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Ireland Forecasts High Risk of Liver Fluke

27 October 2008
Irish Department of Agriculture Fisheries and Food

IRELAND - The Department of Agriculture, Fisheries and Food has issued advice to farmers in relation to liver fluke in livestock based on advice it has received from the Liver Fluke Advisory Group.

A liver fluke disease forecasting model based on rainfall during summer and early autumn predicts that the risk of liver fluke is high in all areas of the country. The exceptionally high rainfall and wet weather during the summer provided conditions suitable for the propagation of the snail intermediate host and the production of the infective stage of the liver fluke on all types of pasture.

The Advisory Group has advised that farmers should treat cattle and sheep as follows:

Where cattle are routinely housed in late autumn, the timing of the administration of the fluke dose after the animals are brought in for the winter will depend on the type of flukicide used.

However, on farms where cattle are kept outdoors on pasture for the winter, treatment should be carried out immediately and these animals may also need a further treatment in the New Year. Treatment of dairy cows for liver fluke is best carried out after drying off and not during lactation.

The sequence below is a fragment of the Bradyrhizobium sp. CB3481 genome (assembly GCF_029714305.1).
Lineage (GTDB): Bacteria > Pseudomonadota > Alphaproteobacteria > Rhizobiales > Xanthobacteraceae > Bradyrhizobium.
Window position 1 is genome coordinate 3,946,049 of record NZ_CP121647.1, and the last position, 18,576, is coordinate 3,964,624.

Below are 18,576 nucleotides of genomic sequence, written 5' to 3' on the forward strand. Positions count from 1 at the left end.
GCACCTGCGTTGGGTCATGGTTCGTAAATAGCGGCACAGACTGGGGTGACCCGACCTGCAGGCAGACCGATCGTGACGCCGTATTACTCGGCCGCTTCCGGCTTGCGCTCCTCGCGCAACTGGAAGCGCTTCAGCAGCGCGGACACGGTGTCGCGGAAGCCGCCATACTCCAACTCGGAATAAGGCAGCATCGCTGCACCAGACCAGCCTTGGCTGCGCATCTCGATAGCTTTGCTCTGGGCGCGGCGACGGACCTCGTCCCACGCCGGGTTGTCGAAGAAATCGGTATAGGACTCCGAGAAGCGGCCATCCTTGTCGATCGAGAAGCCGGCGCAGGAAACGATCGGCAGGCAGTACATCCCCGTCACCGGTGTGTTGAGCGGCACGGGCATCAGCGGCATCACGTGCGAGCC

As regards sheep, the advice is that they should be dosed now especially on those farms with a history of liver fluke. In general, further treatments, usually in January and April, are necessary for sheep that are out-wintered. All bought-in cattle and sheep should be kept isolated and dosed with an anthelmintic and flukicide before being allowed to join the main herd or flock.

The Advisory Group also advise that farmers should submit faecal samples from a representative number of treated animals (not less than 5) to the Department's local Regional Veterinary Laboratories and the Parasitology Section at the Central Veterinary Research Laboratory at least three weeks post treatment to ensure efficacy of the anthelmintic used.


The Department indicated that the foregoing information is based on a disease forecast model that uses weather data collected during the summer and autumn at Met Éireann weather stations across the country.

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